From Egypt with Love, 4
Almost 30% of Egyptians live at or below the poverty line, which is better than it’s been. Still, there’s a considerable number of people begging or working very low income jobs on the streets. And it’s not entirely clear to me how much social assistance is available. I’ve been told, however, that if you’re a visible minority, you’re less likely to get what’s available. For all the beauty of the people, life here can be cruel.
Given the depreciation of the pound, everyone is looking for money. So it’s nice that we’ve been able to hire a local single mom to help with the cleaning. Our kids make sure that she has lots to do, and she has a regular source of income. There’s another old woman - Om Yousef (mother of Joseph) - on our walk to the daycare. She is out every morning selling tissue or socks (rarely do Egyptians beg without offering something in return). Her daughter died in childbirth, and she helps support the kids by sitting on the corner through cold and hot weather. Many Christians in the neighbourhood chip in to help her out on a weekly basis.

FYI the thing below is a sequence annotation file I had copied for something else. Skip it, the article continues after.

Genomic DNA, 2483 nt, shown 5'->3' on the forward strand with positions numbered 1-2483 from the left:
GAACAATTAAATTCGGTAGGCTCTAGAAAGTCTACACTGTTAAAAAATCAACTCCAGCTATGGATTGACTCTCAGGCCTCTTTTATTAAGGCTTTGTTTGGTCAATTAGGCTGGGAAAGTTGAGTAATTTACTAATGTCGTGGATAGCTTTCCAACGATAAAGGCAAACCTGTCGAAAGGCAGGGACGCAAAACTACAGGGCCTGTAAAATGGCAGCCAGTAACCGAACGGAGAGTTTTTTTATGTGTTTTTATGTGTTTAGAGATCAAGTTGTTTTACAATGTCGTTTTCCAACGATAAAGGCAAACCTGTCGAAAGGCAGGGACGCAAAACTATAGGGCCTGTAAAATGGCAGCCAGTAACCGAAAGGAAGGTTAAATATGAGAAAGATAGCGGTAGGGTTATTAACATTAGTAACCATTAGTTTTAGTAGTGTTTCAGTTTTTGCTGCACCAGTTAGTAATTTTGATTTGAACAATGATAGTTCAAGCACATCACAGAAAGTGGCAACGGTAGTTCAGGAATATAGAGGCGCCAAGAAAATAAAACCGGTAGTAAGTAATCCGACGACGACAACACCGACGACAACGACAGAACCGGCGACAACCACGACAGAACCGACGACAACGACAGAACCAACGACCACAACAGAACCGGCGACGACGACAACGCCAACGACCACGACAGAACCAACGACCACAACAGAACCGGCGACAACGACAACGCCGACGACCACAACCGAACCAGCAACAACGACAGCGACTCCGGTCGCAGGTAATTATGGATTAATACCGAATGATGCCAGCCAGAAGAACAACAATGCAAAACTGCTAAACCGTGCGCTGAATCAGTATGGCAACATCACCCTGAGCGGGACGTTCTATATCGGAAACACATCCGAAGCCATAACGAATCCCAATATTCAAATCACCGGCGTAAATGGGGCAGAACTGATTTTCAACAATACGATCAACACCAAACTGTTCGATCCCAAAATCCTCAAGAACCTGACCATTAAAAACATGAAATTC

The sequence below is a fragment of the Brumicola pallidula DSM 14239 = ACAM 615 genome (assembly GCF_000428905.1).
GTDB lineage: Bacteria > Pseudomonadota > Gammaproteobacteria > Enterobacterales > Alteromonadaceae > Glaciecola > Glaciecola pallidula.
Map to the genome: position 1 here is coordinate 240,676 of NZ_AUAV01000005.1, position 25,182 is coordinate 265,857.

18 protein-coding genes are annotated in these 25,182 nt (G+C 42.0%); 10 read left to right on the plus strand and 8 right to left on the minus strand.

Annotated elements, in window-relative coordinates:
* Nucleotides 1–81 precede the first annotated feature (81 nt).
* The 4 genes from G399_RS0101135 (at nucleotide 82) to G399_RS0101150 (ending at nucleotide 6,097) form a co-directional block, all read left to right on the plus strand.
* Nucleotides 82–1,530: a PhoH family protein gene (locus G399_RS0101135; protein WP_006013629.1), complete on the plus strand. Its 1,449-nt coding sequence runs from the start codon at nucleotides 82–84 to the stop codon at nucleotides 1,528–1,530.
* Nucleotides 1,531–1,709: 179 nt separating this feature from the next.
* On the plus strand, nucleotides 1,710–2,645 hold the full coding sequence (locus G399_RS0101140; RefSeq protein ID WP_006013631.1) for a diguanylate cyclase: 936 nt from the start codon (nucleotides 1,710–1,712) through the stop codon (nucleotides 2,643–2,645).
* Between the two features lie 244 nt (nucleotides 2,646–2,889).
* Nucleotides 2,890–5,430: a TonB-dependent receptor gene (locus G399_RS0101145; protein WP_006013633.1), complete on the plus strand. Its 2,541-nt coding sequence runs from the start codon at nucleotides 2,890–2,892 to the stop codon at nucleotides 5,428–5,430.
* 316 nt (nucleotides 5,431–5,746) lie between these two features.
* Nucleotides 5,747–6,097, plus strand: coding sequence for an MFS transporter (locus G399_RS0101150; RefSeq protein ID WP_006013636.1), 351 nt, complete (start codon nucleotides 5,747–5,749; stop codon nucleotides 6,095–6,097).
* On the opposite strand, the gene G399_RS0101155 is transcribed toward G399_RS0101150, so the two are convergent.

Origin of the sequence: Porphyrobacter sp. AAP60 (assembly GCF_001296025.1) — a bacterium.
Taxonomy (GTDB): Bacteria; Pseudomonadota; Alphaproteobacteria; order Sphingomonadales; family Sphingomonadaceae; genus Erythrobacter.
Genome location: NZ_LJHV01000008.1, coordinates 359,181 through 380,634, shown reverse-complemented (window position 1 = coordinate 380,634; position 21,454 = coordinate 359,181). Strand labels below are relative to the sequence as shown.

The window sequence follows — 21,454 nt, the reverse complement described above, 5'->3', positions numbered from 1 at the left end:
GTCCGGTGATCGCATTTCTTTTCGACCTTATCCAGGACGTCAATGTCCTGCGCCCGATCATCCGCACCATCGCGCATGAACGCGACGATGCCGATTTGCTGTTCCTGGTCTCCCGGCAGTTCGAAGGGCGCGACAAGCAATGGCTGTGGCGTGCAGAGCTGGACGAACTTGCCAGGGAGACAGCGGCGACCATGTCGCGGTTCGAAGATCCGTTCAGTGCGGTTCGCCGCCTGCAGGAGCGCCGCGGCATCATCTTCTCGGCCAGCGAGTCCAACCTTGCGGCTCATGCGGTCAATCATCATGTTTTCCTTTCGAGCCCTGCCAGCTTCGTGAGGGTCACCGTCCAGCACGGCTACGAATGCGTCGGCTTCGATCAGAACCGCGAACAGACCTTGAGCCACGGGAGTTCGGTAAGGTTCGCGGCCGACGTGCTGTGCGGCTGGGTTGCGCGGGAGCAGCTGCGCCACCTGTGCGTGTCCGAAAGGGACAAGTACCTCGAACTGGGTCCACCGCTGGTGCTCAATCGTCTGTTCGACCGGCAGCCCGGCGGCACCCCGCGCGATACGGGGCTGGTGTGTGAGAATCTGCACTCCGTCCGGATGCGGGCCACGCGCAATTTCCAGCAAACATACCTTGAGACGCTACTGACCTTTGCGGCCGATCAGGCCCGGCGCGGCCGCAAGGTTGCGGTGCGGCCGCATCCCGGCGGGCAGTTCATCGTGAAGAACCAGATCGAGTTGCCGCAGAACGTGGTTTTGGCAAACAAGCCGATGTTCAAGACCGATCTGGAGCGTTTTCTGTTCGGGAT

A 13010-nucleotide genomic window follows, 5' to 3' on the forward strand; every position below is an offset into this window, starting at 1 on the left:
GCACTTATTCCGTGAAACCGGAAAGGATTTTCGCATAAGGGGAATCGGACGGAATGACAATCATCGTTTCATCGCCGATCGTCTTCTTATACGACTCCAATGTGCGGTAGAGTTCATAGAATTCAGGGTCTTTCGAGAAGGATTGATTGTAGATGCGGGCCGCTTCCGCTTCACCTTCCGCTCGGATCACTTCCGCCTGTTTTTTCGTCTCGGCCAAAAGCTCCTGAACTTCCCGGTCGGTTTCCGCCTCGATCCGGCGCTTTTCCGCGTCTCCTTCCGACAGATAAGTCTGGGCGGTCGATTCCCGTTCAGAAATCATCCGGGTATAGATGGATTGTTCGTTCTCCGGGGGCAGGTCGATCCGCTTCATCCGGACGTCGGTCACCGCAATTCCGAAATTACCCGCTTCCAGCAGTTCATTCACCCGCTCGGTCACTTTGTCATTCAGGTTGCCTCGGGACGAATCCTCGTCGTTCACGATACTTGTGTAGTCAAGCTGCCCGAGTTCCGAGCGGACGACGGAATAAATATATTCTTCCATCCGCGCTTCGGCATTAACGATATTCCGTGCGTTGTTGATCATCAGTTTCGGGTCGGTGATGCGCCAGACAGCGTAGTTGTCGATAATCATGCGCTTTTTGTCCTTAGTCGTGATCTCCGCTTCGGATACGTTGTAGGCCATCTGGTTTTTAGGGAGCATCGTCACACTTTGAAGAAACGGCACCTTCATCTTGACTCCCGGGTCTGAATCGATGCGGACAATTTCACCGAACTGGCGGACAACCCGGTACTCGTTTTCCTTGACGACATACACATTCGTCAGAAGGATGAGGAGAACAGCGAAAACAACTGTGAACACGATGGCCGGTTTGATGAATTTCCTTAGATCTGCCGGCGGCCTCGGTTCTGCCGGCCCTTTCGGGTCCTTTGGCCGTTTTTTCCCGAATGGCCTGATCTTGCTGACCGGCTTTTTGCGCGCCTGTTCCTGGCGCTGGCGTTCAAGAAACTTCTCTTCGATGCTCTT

Gary Anderson has written a wonderful study of charity in inter-testamental and New Testament times. Filling in the background to the Lord’s Prayer’s “forgive us our debts,” he shows how the Old Testament and Apocrypha already considered almsgiving an equivalent to the temple sacrifices. As Jews and Christians came to view sin as a kind of debt, they understood almsgiving as a way to pay that debt and store up treasures in heaven. They weren’t doing this for selfish reasons, Anderson says, but to imitate God. Indeed, almsgiving was the major way one proved that one believed in a good Creator. The example of the early church’s faith in this regard, is so helpful to remember. It is their everyday belief that creation actually rewards the charitable that grew into all of the organizations that we take for granted in the West - from hospitals to orphanages to all kinds of charitable. societies.
Jeff and Jenn